Sure, sure. So the realization framework experiences five steps and it's just an easy way that I say small businesses can learn how to behave like big businesses. So the first one starts off with visualize, so it's, let me just see what they are in the knowledge. Yeah, okay. Visual Eyes, evaluate, calculate, clarify and realize, and it's a loop as well. So, don't think that once you get the realize you stop, you got to keep going if you're going to keep growing.
Curtis Jenkins 15:13
But visualize is what we talked about before being able to develop and come up with a bright future, what is it that you're trying to achieve? What's the dream, and let's get that down into words so that we can get you and the team excited about it. But not just just the words, we got to create a strategy tied to that vision. And we got to come up with a set of objectives, I like to do things in threes and fives, where we got three to five good objectives that we're going to meet, and then we tie them to concrete goals. And then we make sure that everybody has a role that's going to drive to that vision that like you can actually see your daily actions leading to it.
Curtis Jenkins 15:56
And that leads to the next part, the most important part, one of the most important parts right to a business. And that is evaluate, evaluate your people. Look at where you're trying to go. And then look at where you are. And answer this question, can the people that you have in your current business ecosystem get you there? Whether it's your team members, your employees, your customers, your suppliers, your mentors, if you have anybody in that business ecosystem, and evaluate whether they can get you there? If not, then let's fill the gaps let's either upskill our people, let's replace our people, let's add people, but you know, let's figure out what people need to be there in order to meet that goal, and then tie those objectives that they have to those people.
Curtis Jenkins 16:44
The third one is calculate. I'll start off with a startling statistic 82% of small businesses fail, because they didn't understand cashflow. Why, and this is the lifeblood of the organization. And whenever I'm talking to someone about their business, most business owners that I've talked to, when I say what are your major problems is I need more money. We all need more money. But how much do you need. And when are you going to give that money back if you're going to get with an investor or you're going to borrow the money. So the first one is an accountant, accountant will give you that view of your books, and make sure that everything's classified, right, because we're talking about a vision, a vision is going to need a budget. And it's going to need some financial forecasts. And you're going to need that anyway, especially if you're trying to go after investment. So let's evaluate that cash flow.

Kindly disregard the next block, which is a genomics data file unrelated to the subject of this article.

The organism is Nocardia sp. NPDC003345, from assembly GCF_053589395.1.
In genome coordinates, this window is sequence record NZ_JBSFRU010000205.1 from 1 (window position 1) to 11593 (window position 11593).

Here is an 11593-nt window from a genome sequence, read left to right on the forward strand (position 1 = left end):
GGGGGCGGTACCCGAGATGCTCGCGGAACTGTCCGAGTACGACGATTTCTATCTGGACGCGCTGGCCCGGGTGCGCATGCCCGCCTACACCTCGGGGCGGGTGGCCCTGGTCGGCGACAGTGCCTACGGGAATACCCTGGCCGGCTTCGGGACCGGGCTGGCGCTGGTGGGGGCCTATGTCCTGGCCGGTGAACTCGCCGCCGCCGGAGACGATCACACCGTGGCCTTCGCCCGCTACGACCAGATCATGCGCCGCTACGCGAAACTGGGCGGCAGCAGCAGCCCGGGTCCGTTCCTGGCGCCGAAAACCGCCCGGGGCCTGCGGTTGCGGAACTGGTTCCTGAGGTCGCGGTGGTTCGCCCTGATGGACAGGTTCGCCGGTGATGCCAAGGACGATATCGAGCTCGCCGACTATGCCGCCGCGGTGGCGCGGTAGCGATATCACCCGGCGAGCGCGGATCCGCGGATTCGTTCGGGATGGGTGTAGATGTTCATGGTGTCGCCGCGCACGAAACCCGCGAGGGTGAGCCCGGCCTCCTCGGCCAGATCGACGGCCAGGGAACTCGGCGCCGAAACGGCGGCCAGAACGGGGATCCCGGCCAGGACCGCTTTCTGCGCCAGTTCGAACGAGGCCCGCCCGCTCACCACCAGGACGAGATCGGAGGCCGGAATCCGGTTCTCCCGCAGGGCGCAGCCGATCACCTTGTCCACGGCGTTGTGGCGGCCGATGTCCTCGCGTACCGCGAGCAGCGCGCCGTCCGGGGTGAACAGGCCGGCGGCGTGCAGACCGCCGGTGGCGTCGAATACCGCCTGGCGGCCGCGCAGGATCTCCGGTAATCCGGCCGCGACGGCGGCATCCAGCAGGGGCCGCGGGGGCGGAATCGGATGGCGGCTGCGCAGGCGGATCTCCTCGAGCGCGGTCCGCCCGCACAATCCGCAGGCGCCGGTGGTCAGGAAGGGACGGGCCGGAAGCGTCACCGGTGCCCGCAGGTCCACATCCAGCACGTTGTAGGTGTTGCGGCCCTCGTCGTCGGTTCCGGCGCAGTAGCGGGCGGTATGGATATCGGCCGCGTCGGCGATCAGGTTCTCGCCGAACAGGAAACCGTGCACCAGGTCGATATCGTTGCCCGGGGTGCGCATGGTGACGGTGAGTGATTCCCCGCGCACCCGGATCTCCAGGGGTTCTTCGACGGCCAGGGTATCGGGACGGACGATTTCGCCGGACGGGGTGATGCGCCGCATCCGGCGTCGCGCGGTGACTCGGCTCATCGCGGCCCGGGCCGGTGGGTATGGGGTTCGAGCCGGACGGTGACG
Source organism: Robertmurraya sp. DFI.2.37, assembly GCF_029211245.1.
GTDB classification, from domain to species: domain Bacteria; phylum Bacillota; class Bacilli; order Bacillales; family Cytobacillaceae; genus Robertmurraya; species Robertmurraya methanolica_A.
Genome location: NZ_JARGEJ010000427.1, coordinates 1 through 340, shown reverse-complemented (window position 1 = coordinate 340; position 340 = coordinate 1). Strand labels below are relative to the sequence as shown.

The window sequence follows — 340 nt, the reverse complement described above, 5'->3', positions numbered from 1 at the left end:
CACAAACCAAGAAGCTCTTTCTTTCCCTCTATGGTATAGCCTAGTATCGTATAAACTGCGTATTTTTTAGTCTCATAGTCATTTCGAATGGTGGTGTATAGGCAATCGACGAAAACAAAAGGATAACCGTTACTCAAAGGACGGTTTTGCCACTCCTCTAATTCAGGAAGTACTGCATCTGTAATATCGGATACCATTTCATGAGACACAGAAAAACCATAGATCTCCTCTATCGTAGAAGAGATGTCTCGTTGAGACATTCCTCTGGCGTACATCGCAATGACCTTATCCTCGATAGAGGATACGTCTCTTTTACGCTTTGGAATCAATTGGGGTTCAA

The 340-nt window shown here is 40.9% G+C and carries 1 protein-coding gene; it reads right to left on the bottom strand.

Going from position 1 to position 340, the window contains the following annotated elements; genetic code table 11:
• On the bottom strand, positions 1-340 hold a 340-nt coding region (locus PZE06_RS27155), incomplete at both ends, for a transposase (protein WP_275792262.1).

Curtis Jenkins 17:42
But the biggest thing is people don't understand what the numbers and measures are telling you, they tell you a story of numbers to tell you your story at any given time. Number four is clarify clarify with a good plan. And you know, my profession is rooted in project management. So getting a good plan together, bringing that vision to reality, and coming up with a plan that allows the activities and we talked about this earlier that you do something daily, weekly, monthly, quarterly and annually as it moves towards your vision, and you can see the progress and you pivot. And we go through a series of risk analysis to see because all of its managing risk, right?
Curtis Jenkins 18:24
Who knew that it was going to be a pandemic? Alright, so now that you know, what would you do different if you could prepare for another pandemic? And these are the kinds of conversations we have and then go into realize there's two parts. And I talked about the first one earlier, it's the measures, how do you do your customer measures, your financial measures, your sales measures? And employee measures? Do you have a lot of turnover? So what are the key measures that you need based off of where you're trying to go that we need to focus on and it gives us an indication whether you are on track or not.
Curtis Jenkins 18:59
And then the second part to that to realize is building a system of accountability is where a coach or an advisory board, which is what I help people build as well, not just me, but you know, I told you about my network of people that, hey, let's bring them on, let's bring on your network, key people that are going to help you grow. Like just like a big business that has a corporate board of directors, small businesses, to me should have business advisors, okay. And it's a little bit different from a legal perspective. And it's less daunting, but just have it meet on a regular basis. And make sure that you open yourself up to trusting someone else that's been there and done that. So that's the visualization, the realization framework experience.
Curtis Jenkins 19:45
I think that's really important. You brought up so many great things, because we don't really think about that. I think when you're talking about a large corporation, so much of this is in place, not that large corporations couldn't do with reevaluating what they're doing, why they're doing it and so forth. So I think a lot of what you brought up in your realization framework could be a good exercise, even for a large corporation. But certainly for smaller to medium size enterprises, we tend not to think about that, right? It tends to be a bit more scrappy.
Jane Singer 20:16